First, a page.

Also within the scope of the FMC’s Dispute Resolution Services are the ombuds services provided by its Office of Consumer Complaints (OCC) within the Bureau of Consumer Complaints and Licensing. During the past year, this office has handled numerous complaints from shippers and freight forwarders regarding the activities of NVOCCs, including NVOCCs allegedly operating without valid licenses, tariffs or bonds. In addition, recent failures of cruise lines have generated a substantial number of complaints. For the most recent fiscal year, the Commission’s ombuds services responded to more than 2900 inquiries and complaints, and the efforts of OCC yielded over $193,000 in recoveries for those making complaints.
The proposed new ADR rules would implement an enhanced, comprehensive ADR program. These rules would emphasize requiring ADR consideration at early stages of proceedings and would provide for arbitration of matters at the Commission. The Commission will endeavor to provide mediation and other assisted negotiation procedures, and the rules provide for such services. Section 502.61 would be modified to make it mandatory for parties to consider ADR at an early stage of every proceeding in such a manner as the presiding Administrative Law Judge shall direct. Section 502.62 would be modified to require complainants to address the use of ADR when filing a complaint. Section 502.91 is revised to expand the means of ADR available in proceedings before Administrative Law Judges and to require the parties to consider ADR in all proceedings. Section 502.94 is modified to require consideration of ADR at pre-hearing conferences. Also, the current $10,000 limitation for informal docket proceedings in 502.301 would be raised to $50,000.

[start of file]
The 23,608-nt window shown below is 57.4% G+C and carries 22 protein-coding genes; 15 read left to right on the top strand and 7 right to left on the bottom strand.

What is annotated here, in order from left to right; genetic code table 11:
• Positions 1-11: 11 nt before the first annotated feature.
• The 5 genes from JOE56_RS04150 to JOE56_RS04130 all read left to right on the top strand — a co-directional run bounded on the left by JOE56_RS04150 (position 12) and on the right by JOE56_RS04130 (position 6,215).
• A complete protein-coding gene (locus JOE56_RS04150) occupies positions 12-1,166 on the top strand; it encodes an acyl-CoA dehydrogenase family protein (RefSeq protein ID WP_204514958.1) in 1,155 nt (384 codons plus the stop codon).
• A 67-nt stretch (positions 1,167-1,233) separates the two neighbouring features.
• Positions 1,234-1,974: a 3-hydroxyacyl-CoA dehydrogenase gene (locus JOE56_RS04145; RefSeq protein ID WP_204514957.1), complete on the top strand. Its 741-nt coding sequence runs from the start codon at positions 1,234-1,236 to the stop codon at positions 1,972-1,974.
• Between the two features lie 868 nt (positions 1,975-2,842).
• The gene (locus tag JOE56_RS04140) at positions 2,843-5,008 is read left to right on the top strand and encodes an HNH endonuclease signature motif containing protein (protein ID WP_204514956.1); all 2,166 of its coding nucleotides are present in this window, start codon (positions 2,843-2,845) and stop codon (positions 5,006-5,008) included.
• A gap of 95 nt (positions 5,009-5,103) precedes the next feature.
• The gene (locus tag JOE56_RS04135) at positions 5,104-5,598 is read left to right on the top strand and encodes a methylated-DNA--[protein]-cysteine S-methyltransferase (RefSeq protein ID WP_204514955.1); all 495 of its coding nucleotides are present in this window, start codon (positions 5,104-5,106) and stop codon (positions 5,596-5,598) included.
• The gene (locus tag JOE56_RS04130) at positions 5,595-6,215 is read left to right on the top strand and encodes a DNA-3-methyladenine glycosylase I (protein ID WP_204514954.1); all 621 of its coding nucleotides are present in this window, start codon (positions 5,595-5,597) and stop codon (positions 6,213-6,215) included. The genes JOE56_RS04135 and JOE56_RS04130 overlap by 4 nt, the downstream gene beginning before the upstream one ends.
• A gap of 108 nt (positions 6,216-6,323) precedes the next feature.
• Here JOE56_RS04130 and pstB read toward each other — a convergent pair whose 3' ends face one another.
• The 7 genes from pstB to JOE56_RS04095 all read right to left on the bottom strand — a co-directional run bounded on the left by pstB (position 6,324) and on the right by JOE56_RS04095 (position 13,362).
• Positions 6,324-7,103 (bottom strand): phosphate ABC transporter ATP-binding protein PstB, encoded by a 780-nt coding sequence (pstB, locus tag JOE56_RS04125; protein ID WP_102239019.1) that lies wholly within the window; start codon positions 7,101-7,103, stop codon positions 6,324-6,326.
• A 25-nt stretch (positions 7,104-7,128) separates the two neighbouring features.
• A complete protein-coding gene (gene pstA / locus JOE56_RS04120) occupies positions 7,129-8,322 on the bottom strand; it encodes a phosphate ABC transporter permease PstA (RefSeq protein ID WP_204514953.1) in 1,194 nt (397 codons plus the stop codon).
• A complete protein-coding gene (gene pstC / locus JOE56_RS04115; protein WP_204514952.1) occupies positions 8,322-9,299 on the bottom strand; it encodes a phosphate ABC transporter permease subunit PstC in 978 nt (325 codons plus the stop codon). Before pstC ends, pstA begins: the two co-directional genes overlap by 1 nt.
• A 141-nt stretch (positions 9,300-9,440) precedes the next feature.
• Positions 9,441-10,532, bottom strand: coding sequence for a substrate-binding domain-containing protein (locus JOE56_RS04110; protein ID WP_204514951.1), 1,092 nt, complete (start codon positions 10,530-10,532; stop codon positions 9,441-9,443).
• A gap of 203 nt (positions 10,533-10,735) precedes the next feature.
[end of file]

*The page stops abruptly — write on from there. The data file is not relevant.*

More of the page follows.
Comments on the proposed new ADR rules are due by June 21, 2001. The new rules are expected to take effect later this year.